Gulce Kurtay (MSc Thesis 2015)
Differences on phyoplankton community responses to acidification and nutrient input’
|Supervisor: Shannon L. Meseck (National Oceanic and Atmospheric Administration, Northeast Fisheries Science Center, Milford Laboratory, USA)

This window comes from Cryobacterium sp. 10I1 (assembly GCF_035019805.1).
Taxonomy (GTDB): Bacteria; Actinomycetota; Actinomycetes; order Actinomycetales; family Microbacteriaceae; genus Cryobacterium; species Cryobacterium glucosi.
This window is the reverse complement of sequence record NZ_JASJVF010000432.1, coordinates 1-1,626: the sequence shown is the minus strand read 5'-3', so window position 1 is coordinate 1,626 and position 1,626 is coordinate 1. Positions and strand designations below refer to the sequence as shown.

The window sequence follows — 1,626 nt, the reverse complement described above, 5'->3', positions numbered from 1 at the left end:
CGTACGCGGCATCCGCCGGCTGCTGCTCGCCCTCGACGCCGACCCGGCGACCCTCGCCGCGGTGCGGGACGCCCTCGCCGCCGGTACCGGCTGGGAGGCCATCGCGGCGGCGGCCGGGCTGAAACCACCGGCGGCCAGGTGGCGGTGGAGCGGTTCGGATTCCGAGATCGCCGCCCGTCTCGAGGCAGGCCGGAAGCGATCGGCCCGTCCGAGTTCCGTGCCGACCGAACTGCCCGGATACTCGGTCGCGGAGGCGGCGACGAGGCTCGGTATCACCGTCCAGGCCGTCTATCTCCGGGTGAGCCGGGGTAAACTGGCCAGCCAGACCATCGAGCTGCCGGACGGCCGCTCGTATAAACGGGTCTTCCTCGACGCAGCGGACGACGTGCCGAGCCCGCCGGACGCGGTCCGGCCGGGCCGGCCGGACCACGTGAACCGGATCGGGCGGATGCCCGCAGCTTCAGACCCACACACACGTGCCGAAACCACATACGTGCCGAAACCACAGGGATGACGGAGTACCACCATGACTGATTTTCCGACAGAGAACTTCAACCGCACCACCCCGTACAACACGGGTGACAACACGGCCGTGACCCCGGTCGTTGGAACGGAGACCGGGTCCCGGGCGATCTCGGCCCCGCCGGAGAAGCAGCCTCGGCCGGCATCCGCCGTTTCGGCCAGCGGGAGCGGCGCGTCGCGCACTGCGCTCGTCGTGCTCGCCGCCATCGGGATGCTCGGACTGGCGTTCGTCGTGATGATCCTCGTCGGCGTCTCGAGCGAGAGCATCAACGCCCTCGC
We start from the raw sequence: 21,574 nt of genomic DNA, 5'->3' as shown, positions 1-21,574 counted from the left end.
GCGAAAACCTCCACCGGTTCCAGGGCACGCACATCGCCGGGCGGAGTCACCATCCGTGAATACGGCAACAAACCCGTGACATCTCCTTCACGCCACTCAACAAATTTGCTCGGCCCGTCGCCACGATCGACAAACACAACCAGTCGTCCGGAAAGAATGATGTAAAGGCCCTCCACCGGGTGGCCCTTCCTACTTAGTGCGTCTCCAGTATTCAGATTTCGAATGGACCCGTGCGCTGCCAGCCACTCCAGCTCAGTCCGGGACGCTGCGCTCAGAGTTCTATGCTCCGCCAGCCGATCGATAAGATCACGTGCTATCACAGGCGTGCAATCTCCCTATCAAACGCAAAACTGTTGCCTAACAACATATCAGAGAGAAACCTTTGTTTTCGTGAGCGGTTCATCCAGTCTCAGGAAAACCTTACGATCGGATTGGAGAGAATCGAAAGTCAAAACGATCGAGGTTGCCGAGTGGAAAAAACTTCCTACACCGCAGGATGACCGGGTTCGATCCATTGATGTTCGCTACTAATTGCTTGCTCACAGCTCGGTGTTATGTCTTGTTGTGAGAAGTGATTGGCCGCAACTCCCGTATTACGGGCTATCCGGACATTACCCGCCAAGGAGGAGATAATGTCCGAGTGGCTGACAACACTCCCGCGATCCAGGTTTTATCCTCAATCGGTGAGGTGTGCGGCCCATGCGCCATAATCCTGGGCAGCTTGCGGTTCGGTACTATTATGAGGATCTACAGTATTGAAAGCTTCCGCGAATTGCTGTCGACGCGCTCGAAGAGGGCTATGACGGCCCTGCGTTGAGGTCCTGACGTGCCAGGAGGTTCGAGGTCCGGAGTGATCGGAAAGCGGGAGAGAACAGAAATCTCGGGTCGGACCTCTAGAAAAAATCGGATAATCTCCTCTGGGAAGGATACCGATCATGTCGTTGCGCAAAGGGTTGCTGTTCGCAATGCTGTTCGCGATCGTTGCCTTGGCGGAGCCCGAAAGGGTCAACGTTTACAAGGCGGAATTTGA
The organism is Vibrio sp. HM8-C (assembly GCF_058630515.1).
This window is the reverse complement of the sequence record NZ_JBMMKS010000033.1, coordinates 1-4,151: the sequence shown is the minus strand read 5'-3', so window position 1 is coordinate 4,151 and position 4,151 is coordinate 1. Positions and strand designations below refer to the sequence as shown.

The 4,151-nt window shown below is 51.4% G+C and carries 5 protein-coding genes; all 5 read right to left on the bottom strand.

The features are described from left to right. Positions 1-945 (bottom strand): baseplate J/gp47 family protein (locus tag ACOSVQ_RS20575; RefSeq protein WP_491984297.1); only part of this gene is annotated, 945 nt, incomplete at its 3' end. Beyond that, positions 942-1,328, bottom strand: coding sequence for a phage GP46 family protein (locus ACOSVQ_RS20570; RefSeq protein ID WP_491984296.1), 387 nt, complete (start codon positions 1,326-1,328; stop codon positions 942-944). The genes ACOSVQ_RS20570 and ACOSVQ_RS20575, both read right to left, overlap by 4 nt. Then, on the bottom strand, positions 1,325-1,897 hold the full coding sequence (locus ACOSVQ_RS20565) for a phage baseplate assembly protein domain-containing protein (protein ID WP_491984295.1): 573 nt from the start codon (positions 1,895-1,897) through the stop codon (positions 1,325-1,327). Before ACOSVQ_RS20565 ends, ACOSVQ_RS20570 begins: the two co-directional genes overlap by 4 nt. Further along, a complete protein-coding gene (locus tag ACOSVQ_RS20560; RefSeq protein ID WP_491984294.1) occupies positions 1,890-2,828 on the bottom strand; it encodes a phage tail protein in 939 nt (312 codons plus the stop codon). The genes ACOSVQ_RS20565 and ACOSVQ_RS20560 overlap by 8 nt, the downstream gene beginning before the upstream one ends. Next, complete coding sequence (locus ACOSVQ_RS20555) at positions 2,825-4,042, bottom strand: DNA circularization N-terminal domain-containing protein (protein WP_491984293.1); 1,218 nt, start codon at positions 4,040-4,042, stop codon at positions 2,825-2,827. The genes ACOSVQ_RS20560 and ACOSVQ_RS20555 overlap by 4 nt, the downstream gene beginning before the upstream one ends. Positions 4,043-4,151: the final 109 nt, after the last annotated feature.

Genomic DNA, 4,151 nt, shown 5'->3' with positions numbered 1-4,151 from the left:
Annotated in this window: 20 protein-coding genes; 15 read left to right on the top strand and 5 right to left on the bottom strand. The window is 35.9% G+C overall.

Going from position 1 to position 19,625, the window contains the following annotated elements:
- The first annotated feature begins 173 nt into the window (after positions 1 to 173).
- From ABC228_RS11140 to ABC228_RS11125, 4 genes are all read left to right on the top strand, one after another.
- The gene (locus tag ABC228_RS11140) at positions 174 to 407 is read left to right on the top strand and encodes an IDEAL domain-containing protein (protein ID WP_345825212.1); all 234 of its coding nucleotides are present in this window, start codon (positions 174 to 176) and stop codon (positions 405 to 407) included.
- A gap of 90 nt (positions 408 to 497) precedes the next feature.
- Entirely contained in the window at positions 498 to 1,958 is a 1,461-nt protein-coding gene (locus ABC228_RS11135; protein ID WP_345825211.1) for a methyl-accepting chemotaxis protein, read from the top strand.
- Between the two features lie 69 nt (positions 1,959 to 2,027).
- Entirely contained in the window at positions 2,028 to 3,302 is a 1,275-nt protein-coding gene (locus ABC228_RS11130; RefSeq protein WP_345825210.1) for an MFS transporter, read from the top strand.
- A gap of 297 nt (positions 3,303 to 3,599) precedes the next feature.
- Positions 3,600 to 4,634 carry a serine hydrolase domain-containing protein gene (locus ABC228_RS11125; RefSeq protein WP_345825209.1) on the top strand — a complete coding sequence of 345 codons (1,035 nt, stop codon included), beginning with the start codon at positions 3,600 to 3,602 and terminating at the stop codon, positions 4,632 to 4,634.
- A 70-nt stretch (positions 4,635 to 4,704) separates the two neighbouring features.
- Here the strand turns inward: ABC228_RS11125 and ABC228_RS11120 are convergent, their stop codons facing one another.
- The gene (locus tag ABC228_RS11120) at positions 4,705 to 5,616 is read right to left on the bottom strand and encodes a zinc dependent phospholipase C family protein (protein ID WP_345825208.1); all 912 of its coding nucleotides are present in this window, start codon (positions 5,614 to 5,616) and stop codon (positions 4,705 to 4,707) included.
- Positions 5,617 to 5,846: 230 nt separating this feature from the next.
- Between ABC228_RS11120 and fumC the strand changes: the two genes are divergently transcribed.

|Coastal waters often have high phytoplankton abundance and diversity, making coastal ecosystems important areas of productivity. This high productivity introduces biogeochemical, physical, and biological factors which can distinguish coastal ecosystems from open ocean systems in terms of response to climate change. A major concern about climate change is increasing pCO2 levels in seawater and the effects on these productive coastal ecosystems. In coastal areas highly populated by humans, nitrogen pollution (eutrophication) often is an important issue. Acidification might interact with eutrophication in unpredictable ways. To understand the individual and combined effects of acidification and eutrophication upon phytoplankton communities in coastal waters, a 2X2 factorial experiment (n=2 for each treatment) with 2 levels of pCO2 (700μatm and 1500μatm) and 2 levels of nutrient enrichment (10μM and 40μM ),was carried out at ambient temperature for 10 days with water collected on 30 March, 2015, from Long Island Sound (LIS) in Milford, CT, USA. The phytoplankton community was examined for species succession, size differences, carbon, nitrogen, phosphate and silicate (C:N:P:Si) stoichiometry, and quantum yield of fluorescence. Community composition showed no differences between treatments with Skelatonema costatum dominating in all treatments. Growth rate of the entire phytoplankton community was lower in the treatment with increased pCO2 and high nitrogen. These counter-intuitive results suggest that the combination of eutrophication and future pCO2 levels will not necessarily “fertilize” early spring phytoplankton communities, in terms of species composition or overall community growth rates.